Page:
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09.04.2009

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Chimalistac 
San Ángel / Images of San Ángel / Other attractions

Neighborhood: Chimalistac
Metro: Miguel Ángel de Quevedo

Because of its location in Mexico City and its interesting past, the area of Chimalistac represents the nexus between Coyoacán and San Angel, and is today, in contrast with the importance it’s had in some significant events in Mexican culture, a place of tranquility and delicious peace.

Chimalistac gets its name from an ancient prehispanic population called Temalistac, which means “where they carve the sacrificial stone”, according to annalists it was in this place where the world renowned Stone of the Sun or Aztec Calendar, one of the maximum treasures of prehispanic art, was carved; stone which can now be admired in the National Anthropology and History Museum.

Later, in the 17th Century, the Carmelite friars developed an extensive agricultural property along the Magdalena River. In this rich orchard, which belonged to the Convent of el Carmen, several irrigation systems were built apart from various bridges, made of volcanic rock, that still extend over the dry channel, which has now turned into a road: Paseo del Río or River Walk. Legend has it, that to rehearse their sermons, the friars had to overcome the sound of the river’s running water with their voices while reciting from above one of the bridges. This could be true, as still today a pulpit can be seen on one of them, an unusual addition to this type of construction.

Another artistic legacy left behind by this religious order are two chapels, as it was traditional among them to build several, to which the friars could retire to pray in solitude. One chapel is San Sebastián Mártir which has a small, but not less beautiful, baroque altar which faces a pleasant plaza with a fountain and a stone cross. One other Carmelite construction is the Chapel of the Secret, similar to the one in Desierto de los Leones. This chapel took advantage of its acoustic singularity, in which noises made in one corner would be heard in the opposite one, and was used to make dissertations about faith.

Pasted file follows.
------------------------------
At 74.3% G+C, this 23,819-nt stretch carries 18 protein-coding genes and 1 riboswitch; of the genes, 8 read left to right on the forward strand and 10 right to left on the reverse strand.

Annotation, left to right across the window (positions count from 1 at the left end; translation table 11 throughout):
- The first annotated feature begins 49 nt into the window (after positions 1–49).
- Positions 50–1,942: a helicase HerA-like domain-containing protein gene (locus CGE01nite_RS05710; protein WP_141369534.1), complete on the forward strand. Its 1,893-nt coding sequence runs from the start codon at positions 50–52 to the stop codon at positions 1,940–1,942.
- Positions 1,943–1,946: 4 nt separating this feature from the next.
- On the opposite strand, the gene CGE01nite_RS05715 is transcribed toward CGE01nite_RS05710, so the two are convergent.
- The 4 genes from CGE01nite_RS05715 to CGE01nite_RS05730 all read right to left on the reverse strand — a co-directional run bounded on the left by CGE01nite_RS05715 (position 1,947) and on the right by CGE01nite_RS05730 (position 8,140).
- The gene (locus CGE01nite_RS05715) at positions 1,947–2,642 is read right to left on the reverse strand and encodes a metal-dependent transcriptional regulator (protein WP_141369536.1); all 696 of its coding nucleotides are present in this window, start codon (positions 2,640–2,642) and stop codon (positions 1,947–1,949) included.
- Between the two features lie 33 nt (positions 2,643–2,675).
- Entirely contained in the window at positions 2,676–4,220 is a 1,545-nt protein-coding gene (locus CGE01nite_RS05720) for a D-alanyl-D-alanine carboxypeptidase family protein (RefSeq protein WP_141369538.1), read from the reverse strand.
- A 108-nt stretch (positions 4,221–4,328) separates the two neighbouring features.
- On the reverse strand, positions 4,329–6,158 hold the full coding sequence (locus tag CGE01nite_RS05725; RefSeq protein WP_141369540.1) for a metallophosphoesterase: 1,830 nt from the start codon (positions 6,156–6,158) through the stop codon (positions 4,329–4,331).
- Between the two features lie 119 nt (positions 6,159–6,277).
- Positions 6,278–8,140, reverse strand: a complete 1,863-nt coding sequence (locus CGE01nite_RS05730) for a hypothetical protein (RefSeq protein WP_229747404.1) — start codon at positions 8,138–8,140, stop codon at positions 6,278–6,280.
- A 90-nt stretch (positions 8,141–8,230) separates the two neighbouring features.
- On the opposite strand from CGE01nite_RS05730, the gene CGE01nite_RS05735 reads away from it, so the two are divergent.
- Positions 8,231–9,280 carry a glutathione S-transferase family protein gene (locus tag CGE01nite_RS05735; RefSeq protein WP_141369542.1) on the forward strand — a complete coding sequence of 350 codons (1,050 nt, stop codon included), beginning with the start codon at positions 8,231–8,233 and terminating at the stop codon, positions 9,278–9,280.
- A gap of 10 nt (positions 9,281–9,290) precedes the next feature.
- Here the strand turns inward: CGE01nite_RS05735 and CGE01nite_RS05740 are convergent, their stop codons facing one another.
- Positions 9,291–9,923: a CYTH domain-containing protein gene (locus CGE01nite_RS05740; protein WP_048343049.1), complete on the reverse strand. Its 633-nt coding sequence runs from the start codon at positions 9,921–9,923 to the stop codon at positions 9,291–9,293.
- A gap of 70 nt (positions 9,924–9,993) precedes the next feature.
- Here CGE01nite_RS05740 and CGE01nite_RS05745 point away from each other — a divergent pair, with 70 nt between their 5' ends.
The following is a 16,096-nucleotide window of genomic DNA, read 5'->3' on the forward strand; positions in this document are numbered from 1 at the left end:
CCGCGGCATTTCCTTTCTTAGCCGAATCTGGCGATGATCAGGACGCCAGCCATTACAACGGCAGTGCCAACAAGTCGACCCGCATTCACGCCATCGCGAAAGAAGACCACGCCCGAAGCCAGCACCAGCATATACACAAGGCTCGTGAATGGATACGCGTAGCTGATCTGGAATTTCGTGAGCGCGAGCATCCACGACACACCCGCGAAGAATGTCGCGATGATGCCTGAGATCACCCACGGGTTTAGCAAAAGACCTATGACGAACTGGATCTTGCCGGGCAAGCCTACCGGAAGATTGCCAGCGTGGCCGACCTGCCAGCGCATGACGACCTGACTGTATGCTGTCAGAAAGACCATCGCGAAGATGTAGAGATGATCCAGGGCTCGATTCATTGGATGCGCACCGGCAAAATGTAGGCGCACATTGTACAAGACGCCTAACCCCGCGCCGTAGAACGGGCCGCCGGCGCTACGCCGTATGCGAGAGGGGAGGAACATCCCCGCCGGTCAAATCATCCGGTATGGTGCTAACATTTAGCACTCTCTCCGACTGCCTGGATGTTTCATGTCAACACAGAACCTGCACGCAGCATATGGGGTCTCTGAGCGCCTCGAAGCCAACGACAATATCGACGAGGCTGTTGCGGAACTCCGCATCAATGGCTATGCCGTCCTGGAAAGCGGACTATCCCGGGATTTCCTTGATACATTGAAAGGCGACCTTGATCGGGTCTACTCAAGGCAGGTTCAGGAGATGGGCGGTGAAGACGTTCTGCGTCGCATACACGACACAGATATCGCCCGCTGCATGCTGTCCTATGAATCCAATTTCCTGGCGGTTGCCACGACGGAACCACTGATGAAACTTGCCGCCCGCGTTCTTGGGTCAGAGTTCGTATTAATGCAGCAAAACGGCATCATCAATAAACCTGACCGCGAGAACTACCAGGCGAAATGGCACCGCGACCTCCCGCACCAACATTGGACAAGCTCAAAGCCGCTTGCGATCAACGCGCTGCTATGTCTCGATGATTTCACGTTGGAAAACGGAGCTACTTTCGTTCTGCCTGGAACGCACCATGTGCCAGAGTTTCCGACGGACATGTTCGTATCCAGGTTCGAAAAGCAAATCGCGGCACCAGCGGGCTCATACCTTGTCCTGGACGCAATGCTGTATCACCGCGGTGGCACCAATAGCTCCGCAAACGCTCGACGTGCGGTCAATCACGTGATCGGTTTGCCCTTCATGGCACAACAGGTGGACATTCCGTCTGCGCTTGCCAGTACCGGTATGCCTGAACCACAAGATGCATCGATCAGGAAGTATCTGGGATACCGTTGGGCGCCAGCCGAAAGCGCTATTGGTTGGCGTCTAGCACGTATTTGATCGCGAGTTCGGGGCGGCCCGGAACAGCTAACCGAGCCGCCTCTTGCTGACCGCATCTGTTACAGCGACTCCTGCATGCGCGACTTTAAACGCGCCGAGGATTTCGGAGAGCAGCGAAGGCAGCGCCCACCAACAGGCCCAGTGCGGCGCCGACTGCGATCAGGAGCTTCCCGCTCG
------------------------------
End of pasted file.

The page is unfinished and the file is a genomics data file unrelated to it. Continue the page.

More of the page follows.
During the 19th Century, these orchards were taken from the Church and sold to private owners, when the Chimalistac Hacienda and several houses and small properties arose; one of them in particular stands out as it inspired the novel of the writer Federico Gamboa, which was the Mexican version of Alexander Dumas’ classic, The Lady of the Camellias. Later, in the 20th Century, Chimalistac, as did its neighbors Coyoacán and San Ángel found itself within Mexico City, but conserved its old beauty and tranquility integrating the rich architectural testimonies of its past to the well kept and harmonious architecture of its surroundings.  

 

 

 

 

 

 

 

 

 

 

 

 

 

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